Guided Play Means a Chance to Return to Your Childhood

Autism and Child Motor Skills DevelopmentParents out there you know how it goes: you play the same game over and over again with your toddler or you help them put together a puzzle. This is the daily “stuff” of parenting and you may feel it doesn’t make a difference. Well, turns out, it does make a difference! A recent study from the University of Montreal and the University of Minnesota shows that how parents interact with young children helps them develop crucial cognitive skills. Here’s a brief overview of the study: – researchers studied 80 pairs of moms and their one-year-old children – the study focused on how moms interacted with their children in tasks such as playing games or putting together puzzles – the researchers examined how these interactions predicted children’s “advanced cognitive functions”–those are things like controlling impulses, remembering things and having mental flexibility It turns out that how moms interact with their children in these tasks help the child develop these important cognitive skills. Children whose moms who interacted in the following ways had better cognitive skills at 18-26 months: – provided guidance and scaffolding in tasks that were difficult for the child but did not take over the do the task for him/her – followed the child’s lead and pace in completing the task or playing the game – used a warm and sensitive tone when interacting with the child One of the most important findings of the study was that these types of interactions helped support the child’s autonomous behavior–that is, the child learns to do activities on their own.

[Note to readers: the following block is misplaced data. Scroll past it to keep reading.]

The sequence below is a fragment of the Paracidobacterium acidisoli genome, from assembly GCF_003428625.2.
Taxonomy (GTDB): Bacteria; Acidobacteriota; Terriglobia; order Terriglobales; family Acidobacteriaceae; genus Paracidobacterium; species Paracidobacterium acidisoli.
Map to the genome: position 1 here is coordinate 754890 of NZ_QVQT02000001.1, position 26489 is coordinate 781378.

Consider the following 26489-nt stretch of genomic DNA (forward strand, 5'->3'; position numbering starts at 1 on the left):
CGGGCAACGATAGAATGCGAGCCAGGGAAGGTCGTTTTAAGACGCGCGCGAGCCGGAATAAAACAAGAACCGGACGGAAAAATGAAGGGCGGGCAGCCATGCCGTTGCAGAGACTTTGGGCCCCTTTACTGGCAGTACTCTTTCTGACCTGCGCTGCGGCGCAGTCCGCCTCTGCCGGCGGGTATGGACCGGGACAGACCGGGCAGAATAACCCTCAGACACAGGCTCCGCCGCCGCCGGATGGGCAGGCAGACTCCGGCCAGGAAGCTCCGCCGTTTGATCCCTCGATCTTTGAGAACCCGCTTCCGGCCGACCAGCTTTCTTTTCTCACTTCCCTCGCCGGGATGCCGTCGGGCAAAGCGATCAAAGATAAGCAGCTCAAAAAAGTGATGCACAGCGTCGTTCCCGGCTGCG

This is a great skill for kids to learn, but it does take some practice and help from parents to start. This is really the essence of the idea of “guided” play. Play really is the “work” of childhood and research has shown repeatedly how play-based learning fits better with young children’s developmental capabilities than rote learning. Play-based learning, however, doesn’t necessarily mean that kids should be left to their own devices all the time; some adult guidance is useful in helping kids structure their play and learn new concepts. This doesn’t mean you have to instruct your child how to play, but offering some ideas or a starting point is often helpful.

I have found in playing with my son (age 2.5) that he will often come up with an idea of something he wants to create or imitate based on something he saw in a book or video, but he doesn’t quite know how to implement it. Once he mentions an idea, I will then help him come up with the tools (usually whatever toys are lying around) to create his vision. For example, he recently read about a combine in a farm book so he wanted to play with one. Since we didn’t have a toy combine, I showed him how to create one out of Legos. Luckily, kids have great imaginations and almost any combination of Legos can turn into the desired object. Once he had his creation in hand, he was off and playing with very little intervention from me.

I think one of the main messages of the study is this idea of guided play. Playing with toys in itself is not magical, it’s the guidance and vocabulary offered by adults that really seems to make the difference in children’s learning. “Guided play” may sound like a daunting task, but it’s really just a return to your childhood and in the process helping your child discover his or her world.


About the Author

Amy Webb, PhD is a scholar turned stay-at-home mom with two young sons. With her blog, The Thoughtful Parent, she brings academic child development and parenting research into the lives of parents in the trenches of child-rearing. She does not claim to be a parenting expert, but rather a translator of academic research into reader-friendly articles.


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